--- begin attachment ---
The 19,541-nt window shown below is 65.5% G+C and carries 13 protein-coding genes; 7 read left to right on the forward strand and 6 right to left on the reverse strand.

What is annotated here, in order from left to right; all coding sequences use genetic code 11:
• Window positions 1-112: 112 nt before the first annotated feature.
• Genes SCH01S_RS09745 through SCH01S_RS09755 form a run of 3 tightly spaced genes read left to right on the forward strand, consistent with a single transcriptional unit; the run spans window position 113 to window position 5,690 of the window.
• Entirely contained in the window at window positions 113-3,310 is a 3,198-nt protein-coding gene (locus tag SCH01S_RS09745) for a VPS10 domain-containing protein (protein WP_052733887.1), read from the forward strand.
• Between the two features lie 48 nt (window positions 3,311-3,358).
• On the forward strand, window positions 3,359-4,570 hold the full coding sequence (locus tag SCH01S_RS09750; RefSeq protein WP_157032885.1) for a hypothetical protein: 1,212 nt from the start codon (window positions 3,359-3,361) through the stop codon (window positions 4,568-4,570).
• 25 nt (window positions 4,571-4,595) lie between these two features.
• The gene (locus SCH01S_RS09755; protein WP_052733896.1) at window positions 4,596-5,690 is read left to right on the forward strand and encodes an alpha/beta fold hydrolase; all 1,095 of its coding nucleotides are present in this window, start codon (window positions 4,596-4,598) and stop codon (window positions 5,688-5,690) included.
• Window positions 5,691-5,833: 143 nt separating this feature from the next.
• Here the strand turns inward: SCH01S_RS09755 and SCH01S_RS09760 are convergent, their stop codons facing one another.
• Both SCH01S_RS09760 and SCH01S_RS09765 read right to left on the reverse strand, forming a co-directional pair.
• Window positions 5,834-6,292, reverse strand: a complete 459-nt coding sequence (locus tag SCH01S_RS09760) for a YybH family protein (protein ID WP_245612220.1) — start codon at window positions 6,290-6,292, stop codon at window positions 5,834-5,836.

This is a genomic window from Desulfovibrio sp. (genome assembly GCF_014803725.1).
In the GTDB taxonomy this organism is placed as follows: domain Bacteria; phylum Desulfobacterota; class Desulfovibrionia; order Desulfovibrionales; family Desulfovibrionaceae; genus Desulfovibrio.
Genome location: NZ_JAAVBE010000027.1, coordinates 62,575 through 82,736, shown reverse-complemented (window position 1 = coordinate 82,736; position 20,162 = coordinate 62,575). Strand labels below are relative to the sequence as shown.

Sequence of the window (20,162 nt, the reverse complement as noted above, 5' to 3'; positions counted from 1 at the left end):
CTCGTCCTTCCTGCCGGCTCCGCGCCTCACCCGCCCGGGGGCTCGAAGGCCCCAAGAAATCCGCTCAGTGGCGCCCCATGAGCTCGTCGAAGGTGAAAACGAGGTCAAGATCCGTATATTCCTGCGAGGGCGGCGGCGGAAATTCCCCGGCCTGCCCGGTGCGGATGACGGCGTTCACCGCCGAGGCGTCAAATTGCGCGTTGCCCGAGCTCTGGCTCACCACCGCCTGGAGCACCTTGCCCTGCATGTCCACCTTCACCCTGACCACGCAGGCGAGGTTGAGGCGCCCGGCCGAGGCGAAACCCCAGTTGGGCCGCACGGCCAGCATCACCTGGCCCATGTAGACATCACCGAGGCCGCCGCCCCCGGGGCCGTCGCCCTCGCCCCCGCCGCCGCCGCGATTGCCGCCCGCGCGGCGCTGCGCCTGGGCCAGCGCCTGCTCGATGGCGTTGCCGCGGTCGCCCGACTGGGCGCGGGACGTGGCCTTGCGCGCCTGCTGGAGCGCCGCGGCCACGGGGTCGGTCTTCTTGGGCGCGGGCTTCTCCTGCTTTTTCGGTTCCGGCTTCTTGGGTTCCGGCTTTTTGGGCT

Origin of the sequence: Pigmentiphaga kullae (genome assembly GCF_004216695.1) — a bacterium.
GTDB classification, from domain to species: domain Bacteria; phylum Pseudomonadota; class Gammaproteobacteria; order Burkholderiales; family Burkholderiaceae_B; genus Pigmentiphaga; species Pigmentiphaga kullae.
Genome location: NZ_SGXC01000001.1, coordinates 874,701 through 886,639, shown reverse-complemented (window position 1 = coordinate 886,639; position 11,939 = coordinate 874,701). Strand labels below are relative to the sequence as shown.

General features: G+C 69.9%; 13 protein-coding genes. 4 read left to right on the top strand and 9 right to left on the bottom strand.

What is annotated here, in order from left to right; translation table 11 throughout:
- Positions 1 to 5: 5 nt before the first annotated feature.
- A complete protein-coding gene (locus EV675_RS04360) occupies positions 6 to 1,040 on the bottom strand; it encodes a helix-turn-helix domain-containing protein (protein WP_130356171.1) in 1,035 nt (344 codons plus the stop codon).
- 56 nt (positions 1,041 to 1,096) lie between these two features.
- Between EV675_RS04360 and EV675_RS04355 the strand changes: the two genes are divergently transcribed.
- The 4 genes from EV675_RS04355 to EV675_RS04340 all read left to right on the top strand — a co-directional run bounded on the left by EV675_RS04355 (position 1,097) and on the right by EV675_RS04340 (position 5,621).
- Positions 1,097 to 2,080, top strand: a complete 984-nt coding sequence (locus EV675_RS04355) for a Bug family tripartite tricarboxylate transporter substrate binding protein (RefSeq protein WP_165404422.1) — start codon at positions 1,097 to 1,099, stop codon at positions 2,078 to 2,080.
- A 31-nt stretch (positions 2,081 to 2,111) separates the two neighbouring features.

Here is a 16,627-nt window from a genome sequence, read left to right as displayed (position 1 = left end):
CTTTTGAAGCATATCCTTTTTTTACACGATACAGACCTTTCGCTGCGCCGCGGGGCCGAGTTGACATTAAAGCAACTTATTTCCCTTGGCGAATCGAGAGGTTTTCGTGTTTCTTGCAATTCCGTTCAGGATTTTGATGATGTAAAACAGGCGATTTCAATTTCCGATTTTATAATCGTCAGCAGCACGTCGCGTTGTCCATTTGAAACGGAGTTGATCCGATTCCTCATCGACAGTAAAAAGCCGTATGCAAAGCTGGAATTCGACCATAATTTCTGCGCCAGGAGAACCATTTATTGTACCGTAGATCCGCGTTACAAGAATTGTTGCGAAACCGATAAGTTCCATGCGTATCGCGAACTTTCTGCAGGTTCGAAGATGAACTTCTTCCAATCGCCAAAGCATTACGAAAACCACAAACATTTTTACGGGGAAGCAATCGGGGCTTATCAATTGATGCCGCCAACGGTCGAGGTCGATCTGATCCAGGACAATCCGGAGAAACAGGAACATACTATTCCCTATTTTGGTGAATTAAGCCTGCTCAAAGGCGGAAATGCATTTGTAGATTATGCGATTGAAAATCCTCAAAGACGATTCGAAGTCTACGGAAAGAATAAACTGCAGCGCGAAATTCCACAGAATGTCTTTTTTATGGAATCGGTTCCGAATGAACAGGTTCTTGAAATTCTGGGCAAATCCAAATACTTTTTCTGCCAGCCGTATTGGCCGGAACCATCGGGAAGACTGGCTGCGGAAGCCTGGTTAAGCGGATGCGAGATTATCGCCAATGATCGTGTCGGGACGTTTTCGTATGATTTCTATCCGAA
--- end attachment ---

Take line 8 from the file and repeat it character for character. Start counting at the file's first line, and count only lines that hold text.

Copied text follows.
• 25 nt (window positions 4,571-4,595) lie between these two features.